Small Business Philanthropy: Restaurants Feeding the Homeless
One of the most rewarding aspects of running a small business is having the freedom and flexibility to make a difference in the community. Small businesses are giving generously to needy people and organizations every day, and in many ways, generosity is also good marketing. When customers see a small business doing great things for people in their community, they’re more likely to feel good about spending money at that business.
One of the most fundamental ways for people to show generosity to each other is by sharing a meal. This spirit of generosity is alive at many independently owned restaurants throughout the U.S. where hard-working small business owners are going to great lengths to be generous and creative in feeding the homeless and providing special meals to people in need.
Here are a few of the stories of these inspiring, generous small business owners.
Rosa’s Fresh Pizza in Philadelphia: “Pay It Forward” Pizza
Rosa’s Fresh Pizza is a small pizza restaurant in Philadelphia that sells pizza by the slice for $1 per slice. One day, a customer asked the store owner, Mason Wartman, if he could pay in advance to buy a slice for a homeless person. Mason said, “sure,” took the dollar and put up a Post-it note on the wall to indicate that a slice had already been purchased and was paid in advance so a homeless person could get a free slice at any time.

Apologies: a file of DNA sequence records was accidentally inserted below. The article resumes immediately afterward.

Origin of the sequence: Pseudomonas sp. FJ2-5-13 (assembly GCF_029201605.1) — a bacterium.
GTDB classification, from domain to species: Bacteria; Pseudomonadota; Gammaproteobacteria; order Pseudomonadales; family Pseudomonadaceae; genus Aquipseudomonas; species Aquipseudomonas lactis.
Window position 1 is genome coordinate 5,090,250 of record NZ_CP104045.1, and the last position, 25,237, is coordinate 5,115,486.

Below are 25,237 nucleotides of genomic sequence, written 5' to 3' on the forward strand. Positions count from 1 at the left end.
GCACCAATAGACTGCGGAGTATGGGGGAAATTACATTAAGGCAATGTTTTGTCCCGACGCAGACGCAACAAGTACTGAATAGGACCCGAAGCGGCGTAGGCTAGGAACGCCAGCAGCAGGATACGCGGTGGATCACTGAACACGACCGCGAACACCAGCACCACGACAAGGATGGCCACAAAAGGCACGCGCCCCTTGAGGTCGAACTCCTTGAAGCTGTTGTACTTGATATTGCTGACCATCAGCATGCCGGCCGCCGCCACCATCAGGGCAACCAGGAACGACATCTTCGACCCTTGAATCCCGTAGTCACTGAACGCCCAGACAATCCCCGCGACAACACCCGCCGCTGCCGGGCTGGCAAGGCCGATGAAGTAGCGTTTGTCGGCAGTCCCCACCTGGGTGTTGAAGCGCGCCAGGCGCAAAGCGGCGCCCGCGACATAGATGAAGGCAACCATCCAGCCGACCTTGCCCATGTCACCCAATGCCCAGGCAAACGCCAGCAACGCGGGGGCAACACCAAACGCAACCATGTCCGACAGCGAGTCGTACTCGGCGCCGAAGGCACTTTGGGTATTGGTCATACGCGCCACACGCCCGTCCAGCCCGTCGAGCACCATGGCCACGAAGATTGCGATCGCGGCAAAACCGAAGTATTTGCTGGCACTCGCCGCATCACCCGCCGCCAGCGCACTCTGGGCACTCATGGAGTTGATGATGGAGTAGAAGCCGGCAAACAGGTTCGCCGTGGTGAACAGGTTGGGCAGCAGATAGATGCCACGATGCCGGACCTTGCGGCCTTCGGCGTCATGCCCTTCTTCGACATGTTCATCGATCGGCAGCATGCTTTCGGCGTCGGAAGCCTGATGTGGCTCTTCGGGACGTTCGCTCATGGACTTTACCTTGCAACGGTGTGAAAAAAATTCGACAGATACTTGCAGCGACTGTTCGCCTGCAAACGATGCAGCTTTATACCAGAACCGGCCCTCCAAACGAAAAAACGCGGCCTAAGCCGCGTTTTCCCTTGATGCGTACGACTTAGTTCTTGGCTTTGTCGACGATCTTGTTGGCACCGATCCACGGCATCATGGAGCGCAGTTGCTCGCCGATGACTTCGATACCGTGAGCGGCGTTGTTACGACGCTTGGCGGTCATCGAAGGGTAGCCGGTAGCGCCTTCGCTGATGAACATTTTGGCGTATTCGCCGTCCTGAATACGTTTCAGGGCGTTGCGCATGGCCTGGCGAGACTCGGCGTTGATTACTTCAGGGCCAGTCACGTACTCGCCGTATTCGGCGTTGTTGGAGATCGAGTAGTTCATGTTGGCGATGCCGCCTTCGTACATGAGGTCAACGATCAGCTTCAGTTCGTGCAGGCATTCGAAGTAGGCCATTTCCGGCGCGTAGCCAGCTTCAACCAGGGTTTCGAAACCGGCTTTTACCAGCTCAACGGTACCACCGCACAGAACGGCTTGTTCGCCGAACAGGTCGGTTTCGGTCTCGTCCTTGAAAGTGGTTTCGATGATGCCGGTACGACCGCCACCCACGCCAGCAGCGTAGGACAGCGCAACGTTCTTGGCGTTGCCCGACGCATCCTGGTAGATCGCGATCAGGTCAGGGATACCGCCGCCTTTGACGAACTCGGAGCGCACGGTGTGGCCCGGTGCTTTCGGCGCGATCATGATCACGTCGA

This simple act of generosity became a social media phenomenon. During the next 9 months, Rosa’s customers spent $8,400 on free pizza slices for homeless people who they would most likely never meet – they just wanted to create a simple safety net to help hungry people get a piece of hot pizza when they needed it most. The walls of Rosa’s were soon covered by colorful Post-It notes, where donors wrote little messages of hope and encouragement.
Rosa’s “Pay It Forward” pizza is not just about food – it’s about empowerment and dignity. Sometimes homeless people buy Rosa’s slices for each other, and sometimes formerly homeless people come back to Rosa’s to “pay it forward” by buying a slice. According to NPR, one of the Post-It notes reads: “I just want to thank everyone that donated to Rosa’s; it gave me a place to eat every day and the opportunity to get back on my feet. I start a new job tomorrow!”
George’s Senate Coney Island: Feeding the Homeless on Thanksgiving